3. He loses sleep worrying over his vast empire. “The sleep of a laborer is sweet, whether he eats little or much, but the abundance of a rich man permits him no sleep.” (v. 12) Here is the picture of the classic Type A personality. Hard-driving, demanding of himself and everyone around him. A workaholic. Up early. In bed late. Stressed out. Worried about protecting his investments. Doesn’t exercise because its a waste of time. Doesn’t eat right because he doesn’t have time. Doesn’t spend much time with the kids because he’s got a business to run. His wife? Which one? His first? His second? His third? Or his mistress? Call 911. The guy is on the A Train heading toward Heart Attack City. He’s living on the edge with a time bomb ticking inside his chest.

And do you know the worst of it? He can’t sleep. The poor fellow tosses and turns, adjusts the pillows, lies awake staring into space worrying about his investments and whether he can fight off that hostile takeover. This man eats, sleeps and drinks his work. Which is why he doesn’t eat right, sleep right or drink right. He’s a mess, and his marriage is probably a wreck.

Meanwhile, the employee who runs his computer system for him is sleeping just fine. And why not? He doesn’t have the boss’s money; he doesn’t have his problems either. His wife sleeps beside him. She works to help make ends meet. Between them they do just fine. It’s a good life, made better by the fact that they aren’t driven by the fear of losing all that they have.

Roadblock # 3: Television

I probably don’t need to say much about this one. Except that you could substitute the word “Nintendo” for television. If you don’t know what that is, don’t worry about it. Many, many people turn to television as a means of avoiding their problems. That little 20-inch screen pumps out a potent video narcotic. I’ve been in some homes where the TV has to be on day and night even if no one is watching. That’s scary!

At one point Marlene and I decided that the boys had been playing too many video games. So we announced that the Nintendo was being put away until the end of school (two months away). A near riot ensued. After order was finally restored, we also decided to unplug the TV. Joshua (our oldest) was incensed at this deliberate attempt to stifle his intellectual growth. How else would he be able to watch the Cubs and White Sox games? After much discussion, we all agreed that the TV should stay unplugged.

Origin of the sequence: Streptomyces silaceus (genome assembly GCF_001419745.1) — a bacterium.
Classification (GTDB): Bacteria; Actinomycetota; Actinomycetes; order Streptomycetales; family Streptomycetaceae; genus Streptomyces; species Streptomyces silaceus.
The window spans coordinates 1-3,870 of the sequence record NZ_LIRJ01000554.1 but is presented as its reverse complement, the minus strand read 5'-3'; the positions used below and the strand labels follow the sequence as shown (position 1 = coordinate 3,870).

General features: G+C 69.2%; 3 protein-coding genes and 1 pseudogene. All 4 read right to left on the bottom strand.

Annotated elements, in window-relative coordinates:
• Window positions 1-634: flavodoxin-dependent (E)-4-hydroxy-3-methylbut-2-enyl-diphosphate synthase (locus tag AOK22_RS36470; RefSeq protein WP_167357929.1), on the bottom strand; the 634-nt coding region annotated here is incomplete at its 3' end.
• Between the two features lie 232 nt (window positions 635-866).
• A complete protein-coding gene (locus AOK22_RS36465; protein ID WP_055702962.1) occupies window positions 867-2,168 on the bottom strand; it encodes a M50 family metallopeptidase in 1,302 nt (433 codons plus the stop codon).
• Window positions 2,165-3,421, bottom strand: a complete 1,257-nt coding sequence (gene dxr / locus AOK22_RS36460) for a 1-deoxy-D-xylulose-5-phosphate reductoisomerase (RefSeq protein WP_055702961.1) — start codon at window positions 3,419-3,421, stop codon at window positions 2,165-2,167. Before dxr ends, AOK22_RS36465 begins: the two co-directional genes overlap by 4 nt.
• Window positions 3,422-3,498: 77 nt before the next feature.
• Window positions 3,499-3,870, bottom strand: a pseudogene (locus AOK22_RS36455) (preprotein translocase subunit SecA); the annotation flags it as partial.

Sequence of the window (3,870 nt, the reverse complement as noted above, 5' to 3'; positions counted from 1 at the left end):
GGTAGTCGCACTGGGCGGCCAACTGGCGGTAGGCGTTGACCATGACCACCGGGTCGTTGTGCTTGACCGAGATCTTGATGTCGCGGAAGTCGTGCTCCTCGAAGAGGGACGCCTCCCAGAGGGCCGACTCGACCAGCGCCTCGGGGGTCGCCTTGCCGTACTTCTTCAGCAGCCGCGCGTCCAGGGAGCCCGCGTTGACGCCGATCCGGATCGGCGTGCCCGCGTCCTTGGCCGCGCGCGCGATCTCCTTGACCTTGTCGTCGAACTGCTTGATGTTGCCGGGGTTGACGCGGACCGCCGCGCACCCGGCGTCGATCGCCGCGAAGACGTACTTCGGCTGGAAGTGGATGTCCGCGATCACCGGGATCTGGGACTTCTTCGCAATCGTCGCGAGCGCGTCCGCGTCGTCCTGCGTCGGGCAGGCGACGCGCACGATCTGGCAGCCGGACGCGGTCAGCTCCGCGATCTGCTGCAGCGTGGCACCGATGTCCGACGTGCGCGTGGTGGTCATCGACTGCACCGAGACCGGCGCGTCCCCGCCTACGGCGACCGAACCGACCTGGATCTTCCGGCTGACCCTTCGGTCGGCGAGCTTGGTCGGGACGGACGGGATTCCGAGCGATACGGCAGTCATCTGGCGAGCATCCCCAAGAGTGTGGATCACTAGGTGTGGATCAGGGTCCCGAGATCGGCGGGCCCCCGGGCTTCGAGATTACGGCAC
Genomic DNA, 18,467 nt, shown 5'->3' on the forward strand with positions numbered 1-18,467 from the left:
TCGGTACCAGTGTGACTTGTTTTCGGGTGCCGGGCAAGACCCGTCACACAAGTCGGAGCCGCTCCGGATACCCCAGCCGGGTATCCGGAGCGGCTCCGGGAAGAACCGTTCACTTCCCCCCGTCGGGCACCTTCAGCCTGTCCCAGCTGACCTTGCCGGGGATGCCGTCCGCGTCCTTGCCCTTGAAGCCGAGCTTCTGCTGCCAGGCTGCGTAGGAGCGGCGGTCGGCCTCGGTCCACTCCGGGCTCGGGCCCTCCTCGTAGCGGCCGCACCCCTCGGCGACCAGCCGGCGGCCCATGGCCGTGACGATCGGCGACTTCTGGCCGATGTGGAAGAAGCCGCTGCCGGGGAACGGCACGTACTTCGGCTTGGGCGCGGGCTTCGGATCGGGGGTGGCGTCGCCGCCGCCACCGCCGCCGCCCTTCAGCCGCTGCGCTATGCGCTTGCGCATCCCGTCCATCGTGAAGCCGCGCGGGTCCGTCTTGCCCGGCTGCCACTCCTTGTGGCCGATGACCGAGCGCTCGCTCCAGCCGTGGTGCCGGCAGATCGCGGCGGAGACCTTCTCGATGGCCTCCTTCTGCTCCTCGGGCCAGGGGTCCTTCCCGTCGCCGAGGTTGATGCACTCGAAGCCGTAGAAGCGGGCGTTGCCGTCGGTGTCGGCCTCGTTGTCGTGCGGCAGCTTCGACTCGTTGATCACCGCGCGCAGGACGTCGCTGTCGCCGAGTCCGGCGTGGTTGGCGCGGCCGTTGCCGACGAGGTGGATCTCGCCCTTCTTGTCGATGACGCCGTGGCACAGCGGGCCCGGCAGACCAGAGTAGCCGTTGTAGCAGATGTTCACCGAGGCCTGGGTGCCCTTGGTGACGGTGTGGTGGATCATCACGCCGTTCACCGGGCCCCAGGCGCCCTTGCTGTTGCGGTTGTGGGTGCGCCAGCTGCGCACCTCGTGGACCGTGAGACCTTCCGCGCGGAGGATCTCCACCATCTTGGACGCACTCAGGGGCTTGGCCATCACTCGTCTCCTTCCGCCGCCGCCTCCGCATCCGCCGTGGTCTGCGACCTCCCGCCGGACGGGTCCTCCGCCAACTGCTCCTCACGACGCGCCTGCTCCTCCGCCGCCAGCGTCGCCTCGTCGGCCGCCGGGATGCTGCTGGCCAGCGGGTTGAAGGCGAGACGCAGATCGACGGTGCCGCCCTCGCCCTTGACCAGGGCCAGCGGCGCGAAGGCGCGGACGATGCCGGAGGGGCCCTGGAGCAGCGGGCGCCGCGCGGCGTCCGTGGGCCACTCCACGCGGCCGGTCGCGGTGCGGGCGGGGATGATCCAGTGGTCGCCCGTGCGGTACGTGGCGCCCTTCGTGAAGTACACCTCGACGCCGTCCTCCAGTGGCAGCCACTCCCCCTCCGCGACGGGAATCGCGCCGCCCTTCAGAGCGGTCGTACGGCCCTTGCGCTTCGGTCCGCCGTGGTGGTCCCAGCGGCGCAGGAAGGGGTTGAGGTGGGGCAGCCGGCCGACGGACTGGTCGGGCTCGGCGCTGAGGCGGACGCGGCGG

After a week and a half, we began to notice an unprecedented thing around our house. We actually talked to each other, something we hadn’t done in months. I even saw Joshua reading a book to Nicholas (our youngest). Instead of watching TV the boys rode their bikes. Best of all, Marlene and I had at least one and sometimes two good conversations every day. Amazing.

Although our TV is plugged in again, I think our experiment has had some lasting positive effects. We don’t watch as much as we used to, we play more games together, and we left the video games in the closet. It sure is nice to come home and not feel drawn by some super-magnetic force to flop down in front of the television. Television is a potent force. If you don’t control it, it will soon dominate your life.

Roadblock # 4: Accumulated Grievances

Just this week I talked with a friend who spoke of another couple having serious marriage problems. He said, “I think for a long time they just neglected their relationship.” You could say that about most couples that have problems. Little things build up … build up … and build up like the lava in Mt. Saint Helens and then, Boom!, the top blows off. That’s why the Bible says, “Don’t let the sun go down on your wrath.”(Ephesians 4:26) There is a divine time limit on your anger. Solve your problems before you go to bed. Don’t go to sleep angry. Why is that so important? What you think about as you drift off to sleep becomes part of your subconscious. What starts as anger overnight becomes a grudge. The anger sinks in and slowly turns to resentment. Over time it hardens like concrete. Each little grudge becomes another brick in the wall that separates you from your mate. Remember: As long as you carry a grudge, you can’t communicate. You talk but your mate hears only the anger inside. You listen but your resentment blocks the message from coming through clearly. Your negative emotions have clogged the pipeline. As a result, the sludge of a bad attitude clogs up the communication line and nothing really gets through.